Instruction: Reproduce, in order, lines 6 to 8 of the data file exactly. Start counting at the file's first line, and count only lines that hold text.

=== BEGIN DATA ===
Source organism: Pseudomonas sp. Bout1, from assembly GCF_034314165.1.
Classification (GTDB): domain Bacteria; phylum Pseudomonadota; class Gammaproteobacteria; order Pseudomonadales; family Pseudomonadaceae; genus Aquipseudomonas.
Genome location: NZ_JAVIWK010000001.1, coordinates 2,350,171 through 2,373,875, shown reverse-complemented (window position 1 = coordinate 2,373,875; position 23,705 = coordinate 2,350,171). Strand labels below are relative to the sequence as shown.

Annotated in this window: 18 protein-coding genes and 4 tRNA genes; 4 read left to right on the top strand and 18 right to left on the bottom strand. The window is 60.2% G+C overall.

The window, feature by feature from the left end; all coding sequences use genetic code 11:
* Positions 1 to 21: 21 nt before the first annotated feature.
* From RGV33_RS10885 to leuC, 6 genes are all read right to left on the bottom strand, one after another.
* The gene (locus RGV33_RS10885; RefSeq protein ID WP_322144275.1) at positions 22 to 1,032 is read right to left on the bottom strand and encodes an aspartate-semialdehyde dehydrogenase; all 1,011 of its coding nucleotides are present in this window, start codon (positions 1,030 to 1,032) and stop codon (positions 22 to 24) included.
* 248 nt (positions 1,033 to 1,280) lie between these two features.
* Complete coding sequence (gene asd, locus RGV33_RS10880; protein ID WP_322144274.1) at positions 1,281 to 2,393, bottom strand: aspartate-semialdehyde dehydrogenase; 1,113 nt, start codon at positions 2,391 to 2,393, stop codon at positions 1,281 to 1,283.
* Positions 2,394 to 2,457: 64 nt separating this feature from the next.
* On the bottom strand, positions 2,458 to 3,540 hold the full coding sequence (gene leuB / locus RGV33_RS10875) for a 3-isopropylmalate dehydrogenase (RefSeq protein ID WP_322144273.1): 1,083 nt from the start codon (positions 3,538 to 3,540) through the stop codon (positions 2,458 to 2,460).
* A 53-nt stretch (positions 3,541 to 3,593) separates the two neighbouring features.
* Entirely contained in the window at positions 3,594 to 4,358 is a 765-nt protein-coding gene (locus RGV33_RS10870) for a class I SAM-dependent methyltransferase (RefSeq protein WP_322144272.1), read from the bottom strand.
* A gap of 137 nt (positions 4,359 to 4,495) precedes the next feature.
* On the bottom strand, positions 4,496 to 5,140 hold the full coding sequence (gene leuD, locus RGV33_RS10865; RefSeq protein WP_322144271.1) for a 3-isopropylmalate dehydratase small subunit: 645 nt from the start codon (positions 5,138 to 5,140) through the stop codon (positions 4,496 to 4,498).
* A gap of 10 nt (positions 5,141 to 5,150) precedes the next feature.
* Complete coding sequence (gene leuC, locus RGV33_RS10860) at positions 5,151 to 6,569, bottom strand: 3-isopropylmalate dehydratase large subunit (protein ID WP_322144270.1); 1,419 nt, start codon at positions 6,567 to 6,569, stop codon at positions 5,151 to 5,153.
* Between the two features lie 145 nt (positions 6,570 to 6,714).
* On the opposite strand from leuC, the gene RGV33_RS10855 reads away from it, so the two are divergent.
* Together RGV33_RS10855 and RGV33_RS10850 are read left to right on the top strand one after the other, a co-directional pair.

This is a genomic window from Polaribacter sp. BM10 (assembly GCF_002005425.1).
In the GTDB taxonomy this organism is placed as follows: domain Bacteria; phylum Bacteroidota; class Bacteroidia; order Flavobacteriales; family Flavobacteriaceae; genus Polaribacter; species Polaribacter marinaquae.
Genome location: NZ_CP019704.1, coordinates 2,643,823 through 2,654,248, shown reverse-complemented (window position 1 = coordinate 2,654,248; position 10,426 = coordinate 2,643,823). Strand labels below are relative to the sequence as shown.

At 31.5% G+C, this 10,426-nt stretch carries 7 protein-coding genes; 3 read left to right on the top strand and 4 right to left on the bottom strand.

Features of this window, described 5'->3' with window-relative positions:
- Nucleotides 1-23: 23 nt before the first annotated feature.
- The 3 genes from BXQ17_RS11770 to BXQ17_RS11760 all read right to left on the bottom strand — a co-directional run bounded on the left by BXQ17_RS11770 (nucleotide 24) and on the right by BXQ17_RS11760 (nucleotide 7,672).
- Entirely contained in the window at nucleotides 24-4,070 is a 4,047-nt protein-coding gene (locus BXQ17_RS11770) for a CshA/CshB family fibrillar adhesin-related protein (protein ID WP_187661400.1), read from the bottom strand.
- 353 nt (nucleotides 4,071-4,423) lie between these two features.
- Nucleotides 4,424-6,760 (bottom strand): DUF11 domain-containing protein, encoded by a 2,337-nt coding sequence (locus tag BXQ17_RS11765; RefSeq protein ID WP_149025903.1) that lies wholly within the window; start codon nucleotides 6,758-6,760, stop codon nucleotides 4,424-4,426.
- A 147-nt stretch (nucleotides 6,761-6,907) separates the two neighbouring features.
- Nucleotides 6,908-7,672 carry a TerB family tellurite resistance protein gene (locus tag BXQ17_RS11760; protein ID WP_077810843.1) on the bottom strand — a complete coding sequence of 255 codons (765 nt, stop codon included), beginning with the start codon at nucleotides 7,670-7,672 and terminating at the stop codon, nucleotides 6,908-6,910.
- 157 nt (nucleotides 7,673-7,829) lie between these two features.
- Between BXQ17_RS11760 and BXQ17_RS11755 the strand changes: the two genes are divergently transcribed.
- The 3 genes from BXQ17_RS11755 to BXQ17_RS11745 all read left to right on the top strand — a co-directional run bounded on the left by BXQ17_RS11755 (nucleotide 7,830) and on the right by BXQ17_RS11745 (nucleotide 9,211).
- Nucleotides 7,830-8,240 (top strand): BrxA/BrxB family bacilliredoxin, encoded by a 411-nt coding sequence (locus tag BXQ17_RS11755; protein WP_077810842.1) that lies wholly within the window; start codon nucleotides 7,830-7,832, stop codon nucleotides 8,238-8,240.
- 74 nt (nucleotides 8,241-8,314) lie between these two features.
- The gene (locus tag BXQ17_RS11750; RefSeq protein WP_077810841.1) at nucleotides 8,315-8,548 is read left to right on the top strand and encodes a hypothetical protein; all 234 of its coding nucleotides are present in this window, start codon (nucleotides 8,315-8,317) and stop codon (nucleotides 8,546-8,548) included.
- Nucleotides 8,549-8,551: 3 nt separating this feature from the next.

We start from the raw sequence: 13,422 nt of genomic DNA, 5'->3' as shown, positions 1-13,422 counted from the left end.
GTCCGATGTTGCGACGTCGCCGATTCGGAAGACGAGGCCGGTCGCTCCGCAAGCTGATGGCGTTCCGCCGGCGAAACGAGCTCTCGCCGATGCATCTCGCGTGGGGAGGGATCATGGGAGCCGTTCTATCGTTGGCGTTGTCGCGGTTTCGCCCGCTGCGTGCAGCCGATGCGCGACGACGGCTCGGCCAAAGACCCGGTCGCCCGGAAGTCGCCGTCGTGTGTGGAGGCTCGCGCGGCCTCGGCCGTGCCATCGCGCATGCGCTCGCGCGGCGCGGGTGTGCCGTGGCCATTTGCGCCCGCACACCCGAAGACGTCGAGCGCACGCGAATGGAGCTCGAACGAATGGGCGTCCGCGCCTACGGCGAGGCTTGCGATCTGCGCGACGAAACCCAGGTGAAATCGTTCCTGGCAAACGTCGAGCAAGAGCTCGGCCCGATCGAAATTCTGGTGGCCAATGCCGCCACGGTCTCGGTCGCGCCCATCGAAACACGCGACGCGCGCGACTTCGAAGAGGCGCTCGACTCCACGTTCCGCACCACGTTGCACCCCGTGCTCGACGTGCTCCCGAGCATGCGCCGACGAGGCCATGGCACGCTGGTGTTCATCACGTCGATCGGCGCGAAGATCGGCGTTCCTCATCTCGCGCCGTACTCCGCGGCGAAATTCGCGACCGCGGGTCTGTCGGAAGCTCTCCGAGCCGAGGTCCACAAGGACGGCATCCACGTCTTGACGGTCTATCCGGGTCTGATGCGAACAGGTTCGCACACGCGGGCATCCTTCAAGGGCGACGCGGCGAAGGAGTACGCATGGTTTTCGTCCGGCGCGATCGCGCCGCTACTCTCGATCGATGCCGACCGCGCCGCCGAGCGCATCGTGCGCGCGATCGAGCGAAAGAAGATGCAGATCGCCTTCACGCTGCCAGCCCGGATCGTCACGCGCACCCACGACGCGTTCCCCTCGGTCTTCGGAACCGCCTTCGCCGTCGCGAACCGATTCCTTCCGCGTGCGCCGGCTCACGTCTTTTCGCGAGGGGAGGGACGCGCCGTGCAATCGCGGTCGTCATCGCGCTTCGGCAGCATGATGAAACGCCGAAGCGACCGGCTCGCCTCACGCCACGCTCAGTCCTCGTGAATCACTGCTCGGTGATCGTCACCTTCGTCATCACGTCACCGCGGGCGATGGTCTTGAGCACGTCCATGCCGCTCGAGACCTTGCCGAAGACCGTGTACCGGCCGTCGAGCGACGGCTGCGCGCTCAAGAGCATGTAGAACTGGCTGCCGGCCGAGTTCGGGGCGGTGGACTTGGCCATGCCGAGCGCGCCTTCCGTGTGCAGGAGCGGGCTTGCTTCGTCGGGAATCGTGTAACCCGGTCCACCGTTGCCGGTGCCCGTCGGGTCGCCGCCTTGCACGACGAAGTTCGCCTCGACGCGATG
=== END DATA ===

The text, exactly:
* Positions 1 to 21: 21 nt before the first annotated feature.
* From RGV33_RS10885 to leuC, 6 genes are all read right to left on the bottom strand, one after another.
* The gene (locus RGV33_RS10885; RefSeq protein ID WP_322144275.1) at positions 22 to 1,032 is read right to left on the bottom strand and encodes an aspartate-semialdehyde dehydrogenase; all 1,011 of its coding nucleotides are present in this window, start codon (positions 1,030 to 1,032) and stop codon (positions 22 to 24) included.